Everything you should know when Moving to Montana
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Where can you find hundreds of grasshoppers frozen in ice? In Grasshopper Glacier, Montana, ranked the 7th Smartest State* in America! Montana Moving Enterprise, a registered, licensed and insured moving company based at Montana, takes pride in introducing this state to all those who is planning relocation in the near future. We are an experienced moving house, who maintains a spotlessly clean track record with Better Business Bureau. Having been in the relocation business for many decades, we have the expertise to relocate homes and offices, irrespective of the volume and load.
Over and above Montana moving quotes, we offer innumerable services which include: personalized Montana relocation package, Montana storage facilities, truck rentals, auto and mobile home moving and many more. All you have to do is to give us a call or send us an e mail, and our friendly customer service representative will gladly brief you on all the vital information you need for Montana relocation.
As part of the relocation service we offer for all our customers, we have given a brief description of the historical and social background of this state, so that you are not at a loss, after relocation.
Though Montana was first explored for France by Fran?ois and Louis-Joseph Verendrye in the early 1740s, much of the region was acquired by the U.S. from France as part of the Louisiana Purchase in 1803. Before western Montana was obtained from Great Britain in the Oregon Treaty of 1846, American trading posts and forts had been established in the territory. Much of Montana’s early history was concerned with mining, with copper, lead, zinc, silver, coal, and oil as principal products. Butte is the center of the area that once supplied half of the U.S. copper.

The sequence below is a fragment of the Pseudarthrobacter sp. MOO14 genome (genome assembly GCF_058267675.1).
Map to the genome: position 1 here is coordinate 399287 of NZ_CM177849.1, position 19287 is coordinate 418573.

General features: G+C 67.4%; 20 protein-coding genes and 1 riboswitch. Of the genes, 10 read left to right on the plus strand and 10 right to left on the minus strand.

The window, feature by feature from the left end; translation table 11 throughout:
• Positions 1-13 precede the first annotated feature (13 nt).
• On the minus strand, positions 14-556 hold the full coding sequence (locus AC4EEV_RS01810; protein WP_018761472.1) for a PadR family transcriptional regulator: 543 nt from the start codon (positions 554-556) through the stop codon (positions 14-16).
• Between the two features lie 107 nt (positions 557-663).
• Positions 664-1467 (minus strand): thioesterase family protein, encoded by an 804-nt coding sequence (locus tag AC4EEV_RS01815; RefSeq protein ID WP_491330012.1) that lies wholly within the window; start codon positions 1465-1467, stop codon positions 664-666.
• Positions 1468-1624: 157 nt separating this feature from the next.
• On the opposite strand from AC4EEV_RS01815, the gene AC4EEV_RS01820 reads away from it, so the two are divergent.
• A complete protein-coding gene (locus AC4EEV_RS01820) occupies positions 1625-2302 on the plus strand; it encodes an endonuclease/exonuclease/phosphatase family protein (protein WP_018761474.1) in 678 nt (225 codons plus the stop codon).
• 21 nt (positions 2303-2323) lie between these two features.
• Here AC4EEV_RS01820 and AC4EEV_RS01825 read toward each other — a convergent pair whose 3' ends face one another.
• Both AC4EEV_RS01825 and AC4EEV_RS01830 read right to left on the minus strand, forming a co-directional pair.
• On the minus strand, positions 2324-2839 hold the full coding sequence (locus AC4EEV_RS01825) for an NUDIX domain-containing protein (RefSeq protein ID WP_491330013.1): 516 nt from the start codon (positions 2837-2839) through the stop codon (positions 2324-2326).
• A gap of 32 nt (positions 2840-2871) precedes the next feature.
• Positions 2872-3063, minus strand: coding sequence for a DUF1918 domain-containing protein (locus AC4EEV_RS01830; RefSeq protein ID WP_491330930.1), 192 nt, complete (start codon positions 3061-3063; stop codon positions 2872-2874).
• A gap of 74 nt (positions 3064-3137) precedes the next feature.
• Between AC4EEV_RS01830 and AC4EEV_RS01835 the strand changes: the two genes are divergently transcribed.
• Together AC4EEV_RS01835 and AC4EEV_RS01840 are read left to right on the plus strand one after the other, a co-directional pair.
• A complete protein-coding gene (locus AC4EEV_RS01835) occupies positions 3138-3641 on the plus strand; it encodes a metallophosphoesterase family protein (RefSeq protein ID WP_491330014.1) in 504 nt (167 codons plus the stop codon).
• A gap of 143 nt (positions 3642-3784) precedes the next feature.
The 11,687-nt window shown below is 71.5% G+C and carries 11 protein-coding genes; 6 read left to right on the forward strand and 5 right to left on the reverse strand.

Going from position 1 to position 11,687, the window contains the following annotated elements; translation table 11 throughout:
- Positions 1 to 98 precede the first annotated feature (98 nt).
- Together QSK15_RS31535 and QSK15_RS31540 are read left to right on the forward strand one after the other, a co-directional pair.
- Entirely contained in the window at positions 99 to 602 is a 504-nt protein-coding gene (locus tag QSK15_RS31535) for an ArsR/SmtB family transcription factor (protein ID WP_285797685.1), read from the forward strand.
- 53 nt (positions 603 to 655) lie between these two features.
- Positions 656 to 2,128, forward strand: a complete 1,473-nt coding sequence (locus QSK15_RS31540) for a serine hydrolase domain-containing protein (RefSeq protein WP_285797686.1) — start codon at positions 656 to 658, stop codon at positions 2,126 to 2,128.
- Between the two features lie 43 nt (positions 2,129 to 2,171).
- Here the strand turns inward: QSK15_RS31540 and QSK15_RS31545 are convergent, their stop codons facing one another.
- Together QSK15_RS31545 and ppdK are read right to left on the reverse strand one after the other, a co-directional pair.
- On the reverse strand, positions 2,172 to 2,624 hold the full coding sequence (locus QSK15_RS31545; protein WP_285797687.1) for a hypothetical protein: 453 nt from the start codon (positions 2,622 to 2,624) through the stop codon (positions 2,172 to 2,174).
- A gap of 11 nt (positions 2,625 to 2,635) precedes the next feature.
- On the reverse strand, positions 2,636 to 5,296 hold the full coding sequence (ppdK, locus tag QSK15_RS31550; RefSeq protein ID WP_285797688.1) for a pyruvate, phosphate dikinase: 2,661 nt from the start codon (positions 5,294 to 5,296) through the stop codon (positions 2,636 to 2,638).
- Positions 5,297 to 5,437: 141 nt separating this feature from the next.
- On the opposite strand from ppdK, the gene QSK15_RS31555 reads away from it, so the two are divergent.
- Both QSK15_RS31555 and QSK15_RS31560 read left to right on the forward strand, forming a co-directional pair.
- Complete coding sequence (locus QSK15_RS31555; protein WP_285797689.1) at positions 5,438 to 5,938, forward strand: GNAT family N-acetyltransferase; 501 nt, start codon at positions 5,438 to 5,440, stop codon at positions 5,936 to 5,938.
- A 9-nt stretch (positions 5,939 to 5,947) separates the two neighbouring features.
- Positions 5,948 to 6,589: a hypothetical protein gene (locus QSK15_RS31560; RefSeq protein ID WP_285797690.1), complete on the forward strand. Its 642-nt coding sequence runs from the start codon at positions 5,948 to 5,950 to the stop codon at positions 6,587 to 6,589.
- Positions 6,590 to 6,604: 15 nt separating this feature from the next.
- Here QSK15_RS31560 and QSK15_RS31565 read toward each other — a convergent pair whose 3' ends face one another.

Today, the state ranks high in the production of wheat and barley, with rye, oats, flaxseed, sugar beets, and potatoes as other important crops. Sheep and cattle breeding make significant contributions to the economy.
Tourist attractions include hunting, fishing, skiing, and dude ranching. Glacier National Park, on the Continental Divide, has 60 glaciers, 200 lakes, and many streams with good trout fishing. Other major points of interest include the Little Bighorn Battlefield National Monument, Virginia City, Yellowstone National Park, Fort Union Trading Post and Grant-Kohr’s Ranch National Historic Sites, and the Museum of the Plains Indians at Browning.
Here are a few quick facts about Montana:
Racial break-up: White: 817,229 (90.6%); Black: 2,692 (0.3%); American Indian: 56,068 (6.2%); Asian: 4,691 (0.5%); other race: 5,315 (0.6%); Two or more races: 15,730 (1.7%); Hispanic/Latino: 18,081 (2.0%).
Motto: Oro y plata (Gold and silver)
Flower – bitterroot
Tree – ponderosa pine
Stones – sapphire and agate
Bird – Western meadowlark
Nickname: Treasure State
Origin of name: From the Spanish word meaning “mountain.”
10 largest cities: Billings, 98,721; Missoula, 62,923; Great Falls, 56,338; Bozeman, 33,535; Butte-Silver Bow,1 32,282; Helena, 27,383; Kalispell, 18,480; Havre, 9,390; Anaconda–Deer Lodge County, 8,948; Miles City, 8,162
State forests: 7
State parks: 50
* The smartest State designation is awarded on the basis of 21 factors selected from Morgan Quitno’s Annual Reference Book, Education State Rankings, 2006-2007. Rates for each of the 21 factors were processed through a formula that measures how a state compares to the national average for a given category. The end result is that the farther below the national average a state’s education ranking is, the lower and less smart it ranks. The farther above the national average, the higher and smarter a state ranks.